I thought: "Why are you asking me? Isn't it too late to worry about it? Do you dislike making declarative statements?"
After the student gave his tale of woe and left, the phone rang. "I got a D in your class. Is there any way you can change it to 'Incomplete'?" Then the e-mail assault began: "I'm shy about coming in to talk to you, but I'm not shy about asking for a better grade. Anyway, it's worth a try." The next day I had three phone messages from students asking me to call them. I didn't.
Time was, when you received a grade, that was it. You might groan and moan, but you accepted it as the outcome of your efforts or lack thereof (and, yes, sometimes a tough grader). In the last few years, however, some students have developed a disgruntled-consumer approach. If they don't like their grade, they go to the "return" counter to trade it in for something better.
That's 10 percent of my class who let three months of midterms, quizzes and lab reports slide until long past remedy. My graduate student calls it hyperrational thinking: if effort and intelligence don't matter, why should deadlines? What matters is getting a better grade through an unearned bonus, the academic equivalent of a freebie T-shirt or toaster giveaway. Rewards are disconnected from the quality of one's work. An act and its consequences are unrelated, random events.
Their arguments for wheedling better grades often ignore academic performance. Perhaps they feel it's not relevant. "If my grade isn't raised to a D, I'll lose my scholarship." "If you don't give me a C, I'll flunk out." One sincerely overwrought student pleaded, "If I don't pass, my life is over."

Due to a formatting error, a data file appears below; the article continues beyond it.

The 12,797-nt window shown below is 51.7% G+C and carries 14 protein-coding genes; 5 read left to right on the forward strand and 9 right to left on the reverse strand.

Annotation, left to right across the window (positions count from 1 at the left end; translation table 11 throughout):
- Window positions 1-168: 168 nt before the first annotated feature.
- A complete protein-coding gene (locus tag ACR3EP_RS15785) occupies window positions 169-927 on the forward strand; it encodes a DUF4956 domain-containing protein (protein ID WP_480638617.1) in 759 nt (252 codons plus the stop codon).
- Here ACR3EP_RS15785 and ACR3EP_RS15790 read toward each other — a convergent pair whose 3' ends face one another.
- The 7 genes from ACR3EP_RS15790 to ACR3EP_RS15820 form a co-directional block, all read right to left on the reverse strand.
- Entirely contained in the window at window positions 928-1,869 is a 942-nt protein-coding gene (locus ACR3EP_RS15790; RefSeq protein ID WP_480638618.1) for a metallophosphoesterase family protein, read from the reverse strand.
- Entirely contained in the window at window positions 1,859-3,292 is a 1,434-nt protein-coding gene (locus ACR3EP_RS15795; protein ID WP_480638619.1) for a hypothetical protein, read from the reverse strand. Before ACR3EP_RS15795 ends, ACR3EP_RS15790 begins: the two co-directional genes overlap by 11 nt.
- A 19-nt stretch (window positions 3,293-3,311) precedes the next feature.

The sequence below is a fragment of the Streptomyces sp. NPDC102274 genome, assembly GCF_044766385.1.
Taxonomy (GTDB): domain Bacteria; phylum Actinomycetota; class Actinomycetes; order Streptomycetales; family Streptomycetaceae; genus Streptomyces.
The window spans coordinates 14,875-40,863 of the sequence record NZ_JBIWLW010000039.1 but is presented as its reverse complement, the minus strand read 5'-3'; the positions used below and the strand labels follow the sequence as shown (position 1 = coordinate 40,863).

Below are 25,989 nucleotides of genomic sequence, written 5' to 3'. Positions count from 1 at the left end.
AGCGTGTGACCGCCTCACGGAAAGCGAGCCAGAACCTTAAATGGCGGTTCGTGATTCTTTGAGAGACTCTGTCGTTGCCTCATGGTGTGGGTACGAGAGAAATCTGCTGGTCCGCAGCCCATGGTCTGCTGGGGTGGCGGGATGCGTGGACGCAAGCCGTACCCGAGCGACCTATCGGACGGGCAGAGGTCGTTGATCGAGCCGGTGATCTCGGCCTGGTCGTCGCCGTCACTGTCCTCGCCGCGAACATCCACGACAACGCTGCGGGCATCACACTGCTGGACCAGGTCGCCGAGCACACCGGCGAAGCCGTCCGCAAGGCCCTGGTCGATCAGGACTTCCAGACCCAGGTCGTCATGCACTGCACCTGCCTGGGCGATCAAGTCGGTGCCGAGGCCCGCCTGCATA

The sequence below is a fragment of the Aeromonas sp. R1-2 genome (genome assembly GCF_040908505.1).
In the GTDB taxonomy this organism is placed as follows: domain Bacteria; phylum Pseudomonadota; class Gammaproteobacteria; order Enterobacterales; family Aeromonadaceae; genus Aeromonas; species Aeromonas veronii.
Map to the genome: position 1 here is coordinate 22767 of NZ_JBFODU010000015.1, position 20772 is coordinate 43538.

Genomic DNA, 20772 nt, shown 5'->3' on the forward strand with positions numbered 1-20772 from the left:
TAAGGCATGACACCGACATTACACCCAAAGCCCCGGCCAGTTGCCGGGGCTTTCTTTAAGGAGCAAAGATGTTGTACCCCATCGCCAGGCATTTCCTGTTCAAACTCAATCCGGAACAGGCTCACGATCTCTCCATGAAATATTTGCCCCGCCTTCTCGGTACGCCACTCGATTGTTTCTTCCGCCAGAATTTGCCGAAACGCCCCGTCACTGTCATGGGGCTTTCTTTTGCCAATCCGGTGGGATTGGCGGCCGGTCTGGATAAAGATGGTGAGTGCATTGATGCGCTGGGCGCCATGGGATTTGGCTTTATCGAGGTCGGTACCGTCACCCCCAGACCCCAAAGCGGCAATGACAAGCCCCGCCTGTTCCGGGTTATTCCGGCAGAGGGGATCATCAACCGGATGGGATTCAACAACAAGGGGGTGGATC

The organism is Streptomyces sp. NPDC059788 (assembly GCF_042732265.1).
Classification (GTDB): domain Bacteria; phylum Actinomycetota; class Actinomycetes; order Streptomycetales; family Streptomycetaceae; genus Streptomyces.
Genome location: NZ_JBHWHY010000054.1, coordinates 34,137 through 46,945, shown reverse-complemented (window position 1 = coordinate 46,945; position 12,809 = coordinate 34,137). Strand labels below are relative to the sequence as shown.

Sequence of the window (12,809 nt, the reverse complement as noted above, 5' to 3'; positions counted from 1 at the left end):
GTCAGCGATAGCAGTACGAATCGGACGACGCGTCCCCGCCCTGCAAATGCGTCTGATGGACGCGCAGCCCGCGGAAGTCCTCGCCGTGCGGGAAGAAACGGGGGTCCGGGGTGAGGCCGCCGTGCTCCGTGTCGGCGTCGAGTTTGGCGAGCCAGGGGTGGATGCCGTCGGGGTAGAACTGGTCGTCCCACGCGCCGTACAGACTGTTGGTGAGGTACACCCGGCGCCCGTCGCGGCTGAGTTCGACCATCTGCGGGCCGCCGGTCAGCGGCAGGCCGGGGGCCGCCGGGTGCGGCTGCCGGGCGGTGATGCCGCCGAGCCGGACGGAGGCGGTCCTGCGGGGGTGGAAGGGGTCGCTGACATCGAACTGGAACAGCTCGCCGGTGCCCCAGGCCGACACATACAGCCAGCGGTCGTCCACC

In a society saturated with surface values, love of knowledge for its own sake does sound eccentric. The benefits of fame and wealth are more obvious. So is it right to blame students for the superficial values saturating our society?
Yes, of course it's right. These guys had better take themselves seriously now, because our country will be forced to take them seriously later, when the stakes are much higher. They must recognize that their attitude is not only self-destructive, but socially destructive. The erosion of quality control—giving appropriate grades for actual accomplishments—is a major concern in my department. One colleague noted that a physics major could obtain a degree without ever answering a written exam question completely. How? By pulling in enough partial credit and extra credit. And by getting breaks on grades.
But what happens once she or he graduates and gets a job? That's when the misfortunes of eroding academic standards multiply. We lament that schoolchildren get "kicked upstairs" until they graduate from high school despite being illiterate and mathematically inept, but we seem unconcerned with college graduates whose less blatant deficiencies are far more harmful, if their accreditation exceeds their qualifications.
But the lesson is lost on the grade-grousing 10 percent. Say that you won't (not can't, but won't) change the grade they deserve to what they want, and they're frequently bewildered or angry. They don't think it's fair that they're judged according to their performance, not their desires or "potential." They don't think it's fair that they should jeopardize their scholarships or be in danger of flunking out simply because they could not or did not do their work. But it's more than fair; it's necessary to help preserve a minimum standard of quality that our society needs to maintain safety and integrity. I don't know if the 13th-hour students will learn that lesson, but I've learned mine. From now on, after final grades are posted, I'll lie low until the next quarter starts.